4) There are no witnesses who can place Ivins in Princeton on the dates the mailings occurred, and there were no reported matches between Ivins and any of the human hairs recovered from the mailbox. Even more curiously, Ivins’ known schedule on September 17, 2001 seems to preclude the possibility that he could have made the trip to Princeton at a time that would correlate with the batch of letters that were postmarked September 18th. In the absence of authentic corroboration, investigators have instead relied on the strange fact that the Princeton chapter of the Kappa Kappa Gamma sorority maintained a storage facility in close proximity to the mailbox in question. In multiple affidavits, the FBI elaborately documents Ivins’ long-standing “fascination” with Kappa Kappa Gamma and asserts this “obsession” as a link to the location of the mailings. But the KKG storage facility in Princeton is just that: an office space used to store rush materials and other supplies: Kappa Kappa Gamma has no sorority house on campus. Putting aside reports that Ivins had never been in contact with the Princeton KKG chapter or any of its members—and that, according to Kemp, Ivins’ last known contact with any KKG chapter was in 1981—the citing of a storage space as a “link” is still quite a stretch, as far as indictments go.
The FBI’s confidence that the mountain of conjecture they’ve assembled signals the end of an investigation that slogged along fruitlessly for seven years—and was plagued by charges of bungling from the start—has provoked reactions ranging from skeptical reserve to outright conspiracy-mongering. At least some of that suspicion can be attributed to residual doubts about FBI competence in the wake of its spectacular failure to make a case against the first suspect in the investigation, Dr. Steven J. Hatfill1. The rest is due to the ramshackle nature of the case as it stands: despite the wealth of salacious details, the burden of proof has simply not been met.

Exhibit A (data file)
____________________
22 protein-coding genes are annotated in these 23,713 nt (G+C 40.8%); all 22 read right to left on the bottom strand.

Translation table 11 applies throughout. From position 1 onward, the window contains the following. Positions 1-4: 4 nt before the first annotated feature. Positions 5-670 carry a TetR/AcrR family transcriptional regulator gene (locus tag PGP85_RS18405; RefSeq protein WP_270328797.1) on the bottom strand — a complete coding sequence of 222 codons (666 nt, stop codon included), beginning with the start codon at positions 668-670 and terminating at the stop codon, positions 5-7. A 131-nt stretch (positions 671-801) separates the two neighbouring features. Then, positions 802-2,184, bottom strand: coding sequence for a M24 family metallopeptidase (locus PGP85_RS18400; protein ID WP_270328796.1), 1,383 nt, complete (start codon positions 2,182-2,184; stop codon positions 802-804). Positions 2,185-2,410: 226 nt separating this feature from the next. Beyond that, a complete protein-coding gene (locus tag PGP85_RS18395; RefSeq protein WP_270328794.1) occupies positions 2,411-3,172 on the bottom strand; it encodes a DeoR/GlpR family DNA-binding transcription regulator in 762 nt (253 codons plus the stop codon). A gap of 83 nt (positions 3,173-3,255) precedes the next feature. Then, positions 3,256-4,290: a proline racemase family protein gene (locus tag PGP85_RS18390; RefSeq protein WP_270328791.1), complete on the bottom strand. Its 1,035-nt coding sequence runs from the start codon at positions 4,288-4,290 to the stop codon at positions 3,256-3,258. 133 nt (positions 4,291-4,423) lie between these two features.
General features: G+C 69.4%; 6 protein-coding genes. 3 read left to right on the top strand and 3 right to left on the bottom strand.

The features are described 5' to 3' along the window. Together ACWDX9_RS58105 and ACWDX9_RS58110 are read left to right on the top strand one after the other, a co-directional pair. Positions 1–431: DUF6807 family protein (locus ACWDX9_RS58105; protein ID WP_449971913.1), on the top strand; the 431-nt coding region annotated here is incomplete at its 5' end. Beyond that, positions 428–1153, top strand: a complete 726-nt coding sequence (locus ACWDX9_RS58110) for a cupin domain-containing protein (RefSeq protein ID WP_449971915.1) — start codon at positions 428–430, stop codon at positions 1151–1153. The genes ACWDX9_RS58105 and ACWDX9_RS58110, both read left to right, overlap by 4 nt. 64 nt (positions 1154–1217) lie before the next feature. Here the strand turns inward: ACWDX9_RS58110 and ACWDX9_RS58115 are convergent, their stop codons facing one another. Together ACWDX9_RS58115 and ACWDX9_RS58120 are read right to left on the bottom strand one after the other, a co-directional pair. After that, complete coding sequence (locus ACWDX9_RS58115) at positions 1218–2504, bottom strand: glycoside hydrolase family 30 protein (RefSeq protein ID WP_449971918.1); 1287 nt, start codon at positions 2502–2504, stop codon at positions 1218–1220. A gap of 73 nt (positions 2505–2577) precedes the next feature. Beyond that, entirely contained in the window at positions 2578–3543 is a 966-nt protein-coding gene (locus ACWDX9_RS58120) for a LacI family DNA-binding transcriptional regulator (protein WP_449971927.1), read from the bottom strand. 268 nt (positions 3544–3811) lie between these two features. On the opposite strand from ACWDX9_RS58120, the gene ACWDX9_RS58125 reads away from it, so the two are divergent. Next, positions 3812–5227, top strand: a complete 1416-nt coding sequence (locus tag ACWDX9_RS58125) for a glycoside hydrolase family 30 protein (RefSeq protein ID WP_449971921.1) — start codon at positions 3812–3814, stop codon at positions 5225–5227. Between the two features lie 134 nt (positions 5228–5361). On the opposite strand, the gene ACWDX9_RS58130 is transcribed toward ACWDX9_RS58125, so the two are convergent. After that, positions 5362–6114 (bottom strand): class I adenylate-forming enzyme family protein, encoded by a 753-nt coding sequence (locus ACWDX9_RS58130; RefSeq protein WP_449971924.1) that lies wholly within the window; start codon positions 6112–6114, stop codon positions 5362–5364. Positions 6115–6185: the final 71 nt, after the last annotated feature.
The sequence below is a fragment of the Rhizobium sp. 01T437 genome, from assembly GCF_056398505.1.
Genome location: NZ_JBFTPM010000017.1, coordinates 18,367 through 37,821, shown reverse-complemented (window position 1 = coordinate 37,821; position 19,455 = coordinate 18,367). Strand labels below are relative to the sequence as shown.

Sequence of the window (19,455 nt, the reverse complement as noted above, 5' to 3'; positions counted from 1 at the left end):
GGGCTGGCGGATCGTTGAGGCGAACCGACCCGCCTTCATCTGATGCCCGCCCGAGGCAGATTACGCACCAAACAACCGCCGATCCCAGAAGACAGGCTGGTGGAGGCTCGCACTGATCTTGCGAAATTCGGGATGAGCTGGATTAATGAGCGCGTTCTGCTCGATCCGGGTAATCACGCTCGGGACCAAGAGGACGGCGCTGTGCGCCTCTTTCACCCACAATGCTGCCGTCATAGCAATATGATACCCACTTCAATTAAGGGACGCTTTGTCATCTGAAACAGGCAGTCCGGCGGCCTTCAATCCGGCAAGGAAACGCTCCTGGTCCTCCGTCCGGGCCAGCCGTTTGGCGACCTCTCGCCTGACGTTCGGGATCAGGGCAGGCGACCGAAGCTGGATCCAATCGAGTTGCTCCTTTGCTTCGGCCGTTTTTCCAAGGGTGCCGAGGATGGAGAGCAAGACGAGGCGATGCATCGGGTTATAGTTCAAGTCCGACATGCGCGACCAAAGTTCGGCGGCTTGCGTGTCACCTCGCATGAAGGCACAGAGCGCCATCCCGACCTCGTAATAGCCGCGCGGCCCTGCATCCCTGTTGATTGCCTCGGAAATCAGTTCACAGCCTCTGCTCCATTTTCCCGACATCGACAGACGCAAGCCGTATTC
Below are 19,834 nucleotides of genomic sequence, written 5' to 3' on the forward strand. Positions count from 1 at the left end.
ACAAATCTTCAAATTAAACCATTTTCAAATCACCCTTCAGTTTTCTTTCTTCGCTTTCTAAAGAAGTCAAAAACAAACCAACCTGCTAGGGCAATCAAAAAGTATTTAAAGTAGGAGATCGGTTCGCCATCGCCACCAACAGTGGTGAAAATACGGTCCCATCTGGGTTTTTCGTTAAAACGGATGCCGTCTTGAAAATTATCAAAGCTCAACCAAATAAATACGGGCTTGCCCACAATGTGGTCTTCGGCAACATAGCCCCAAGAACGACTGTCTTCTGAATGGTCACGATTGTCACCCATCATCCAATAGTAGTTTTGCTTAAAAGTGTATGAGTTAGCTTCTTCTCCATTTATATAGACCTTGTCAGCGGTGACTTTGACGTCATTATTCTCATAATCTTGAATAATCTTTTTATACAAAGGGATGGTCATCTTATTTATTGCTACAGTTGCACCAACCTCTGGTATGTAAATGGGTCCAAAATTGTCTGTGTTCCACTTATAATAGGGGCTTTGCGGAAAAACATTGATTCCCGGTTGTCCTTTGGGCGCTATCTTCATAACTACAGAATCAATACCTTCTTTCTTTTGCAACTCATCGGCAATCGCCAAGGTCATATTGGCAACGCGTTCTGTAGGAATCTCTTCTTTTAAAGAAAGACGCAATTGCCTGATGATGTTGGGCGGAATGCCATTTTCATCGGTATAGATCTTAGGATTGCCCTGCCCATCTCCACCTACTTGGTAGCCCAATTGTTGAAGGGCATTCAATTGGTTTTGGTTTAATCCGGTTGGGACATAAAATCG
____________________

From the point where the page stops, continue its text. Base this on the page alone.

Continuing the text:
The FBI’s disclosures also invite meta-questions about the way the investigation was conducted, including why, if Ivins’ guilt was all but assured, he maintained his high-level security clearance through July 10 of this year, and exactly how investigators came to be certain that Ivins was the sole perpetrator of the mailings. If the case against Ivins is built entirely on the anthrax spores themselves, the FBI must allow outside experts to independently verify the scientific data undergirding their conclusions before the case can be laid to rest.
And laid to rest it must be: the anthrax attacks, perpetrated on the heels of 9/11, were intimately associated with the destruction of the twin towers in the national psyche. Over the course of two months, twenty-two people were sickened, five of whom died. Americans were afraid to open their mailboxes. Ordinary citizens were stockpiling Cipro and discussing the merits of smallpox vaccination. There was a sense that the U.S. was under attack on all fronts. Before the anthrax investigation turned to our own biochemical establishment, media reports had linked the mailings to Iraq, which ratcheted up the nation’s panic level and galvanized public opinion in favor of a proactive military response (in fact, long after any ties between Iraq, Al-Qaida, anthrax, and the hijackings had been discounted, a relationship between them would remain firmly established in the minds of Americans). The identification of the culprit in the anthrax mailings is imperative to any decisive public reckoning with our recent history; more importantly, an understanding of all of the facts of the case would help to inform our response if America were unfortunate enough to encounter another such attack in the future. The FBI’s unequivocal declaration of Ivins’ guilt demonstrates an obvious awareness of the need for closure in this investigation—it’s just too bad we can’t be as sure as they are that the Ivins case is a slam dunk.
-Maria Robinson is a writer living in Northampton, MA. Her website can be found at maria-robinson.com.
The FBI pursued Hatfill relentlessly for six years, destroying his personal life and ruining his professional reputation. In June 2008, he received a settlement worth approximately five million dollars for violation of his privacy rights. At the time of the settlement, the Justice Department refused to exonerate him, stating that the DoJ “does not admit to any violation of the Privacy Act and continues to deny all liability in connection with Dr. Hatfill’s claims.” Hatfill was formally cleared of any wrongdoing on August 8, 2008, exactly one week after it was revealed that the FBI was preparing to file charges against Ivins.